NEW BETHLEHEM – In a unanimous vote Monday night, the Redbank Valley School Board authorized the start of a new student club at the high school.

The new club, known as SPARK, stands for “Strengthening Positivity And Reinforcing Kindness” and is an accredited branch of the nationally recognized Smile Project.

According to the constitution of the organization, the goal of a SPARK club is to “show the student body how far a single random act of kindness can go.” The club is also dedicated to keeping a positive attitude, spreading smiles and inspiring those who come in contact with members.

A letter presented to the school board by interested students states that the purpose of the local SPARK club chapter is to encourage positive people to find creative ways to put kindness into action.

“This chapter would allow us to host service events and, in a larger sense, raise the morale of our entire community,” the letter continues. “SPARK clubs can benefit students as well, teaching us creativity, leadership, understanding and perhaps most importantly, compassion and love through charitable projects and random acts of kindness.”

Board member Ann Kopnitsky, who explained that her daughter was one of the club’s founding members, noted that impetus to start the SPARK club came from students who were introduced to the idea this summer while attending the Rotary Youth Leadership Awards (RYLA) program at Westminster and challenged to implement similar programs at their own schools.

While requiring a total of 10 student signatures for an organization to be considered, the letter presented to the board included the names of 12 interested students. The letter also indicated that Redbank’s SPARK club will use fundraising to be “entirely self-sufficient,” with all profits going to benefit the school or the local community.

“I think with what the club stands for in general, you couldn’t find any blemish in it,” student board representative Peyton Kirkpatrick said on behalf his peers, urging the board to consider voting in favor of the club.

He added that one of the things the district has been working on this year is getting rid of bullying, an act that the SPARK club could play an active role in.

“As a teenager it just helps when someone offers you a random act of kindness, whether it be picking up books in the hallway or inviting someone to join in something,” Kirkpatrick said.

Also during the Nov. 7 meeting, district superintendent Michael Drzewiecki announced that the state Department of Education publicly released the latest crop of district School Performance Profile (SPP) scores last week.

“These scores are basically the school assessments that are used to ensure that all schools in the state are meeting the Pennsylvania standards for academic growth,” Drzewiecki explained, noting that this is also the first year that the school’s scores will be used as 15 percent of the teachers’ annual professional assessment.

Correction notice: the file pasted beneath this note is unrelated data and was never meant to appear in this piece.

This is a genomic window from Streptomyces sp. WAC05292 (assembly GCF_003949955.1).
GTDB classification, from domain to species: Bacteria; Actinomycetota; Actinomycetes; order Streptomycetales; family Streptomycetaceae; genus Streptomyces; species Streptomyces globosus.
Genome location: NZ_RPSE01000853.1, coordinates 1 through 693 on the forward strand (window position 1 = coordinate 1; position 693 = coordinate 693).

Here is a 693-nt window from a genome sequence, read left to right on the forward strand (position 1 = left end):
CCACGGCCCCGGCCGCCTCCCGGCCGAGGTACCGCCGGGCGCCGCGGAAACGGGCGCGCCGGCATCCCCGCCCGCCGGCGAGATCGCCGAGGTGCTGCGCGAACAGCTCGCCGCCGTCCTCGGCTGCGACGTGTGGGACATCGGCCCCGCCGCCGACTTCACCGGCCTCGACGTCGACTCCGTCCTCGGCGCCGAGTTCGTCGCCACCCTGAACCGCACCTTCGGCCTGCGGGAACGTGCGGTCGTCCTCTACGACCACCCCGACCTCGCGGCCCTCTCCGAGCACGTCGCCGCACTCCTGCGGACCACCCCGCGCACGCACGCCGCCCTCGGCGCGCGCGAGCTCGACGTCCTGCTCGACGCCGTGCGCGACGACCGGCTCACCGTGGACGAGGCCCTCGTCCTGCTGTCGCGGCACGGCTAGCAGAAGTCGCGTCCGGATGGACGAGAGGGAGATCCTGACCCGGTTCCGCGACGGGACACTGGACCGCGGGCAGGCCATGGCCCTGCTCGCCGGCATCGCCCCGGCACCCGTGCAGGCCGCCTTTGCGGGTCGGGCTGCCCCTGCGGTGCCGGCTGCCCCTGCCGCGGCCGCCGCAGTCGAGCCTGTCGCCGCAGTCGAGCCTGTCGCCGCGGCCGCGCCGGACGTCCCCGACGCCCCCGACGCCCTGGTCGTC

According to Drzewiecki, both the high school and the intermediate school at Redbank met the standards for academic growth set by the state, scoring SPPs of 72.7 and 74.9 respectively.

“In fact, the high school was one of only five school districts in the region to follow the framework that met those standards,” he said.

He continued that the intermediate school also did very well and that its score was very comparable to others in the region.

Drzewiecki noted that while the primary school, which received an SPP of 57.4, did not meet the standards, the reason for that was because PSSA testing doesn’t begin until third grade, leaving the K-2 school with no “growth measurements.”

“The primary school is using [the SPP] to reflect on areas that they need to focus on to get the students prepared to go from second to third grade and on,” he said.

“Again the schools did very well,” Drzewiecki continued. “I want to send kudos to the administration, students and teachers.”

For more information on SPP scores from across the region, visit

Other Business

• The board accepted a letter of retirement for district business manager Jack Loughner. Loughner has served in the position for the last 16 years.

The resignation of kindergarten aide Lisa Bowersox was also accepted. Crystal Over was reassigned to the vacant post.

• New water bottle procedures were added to the student handbook for the high school.

According to the procedures, only clear water will be permitted, and all bottles must be properly disposed by the end of the school day.

In addition, water bottles will not be allowed in computer labs or around computers or during standardized testing.

The motion passed in a 6-3 vote.

• A transportation contract with Valley Lines for the 2016-17 school year was approved.

• Travis Anthony was hired as assistant girls varsity basketball coach at a salary of $3,400.

• The following individuals were added to various substitute lists: Clinton Hetrick and Conan Colwell, bus/van driver; Patricia Henry, aide; Holly Kijowski, LPN/aide; and Terry Downs and Carolyn Husted, custodial.

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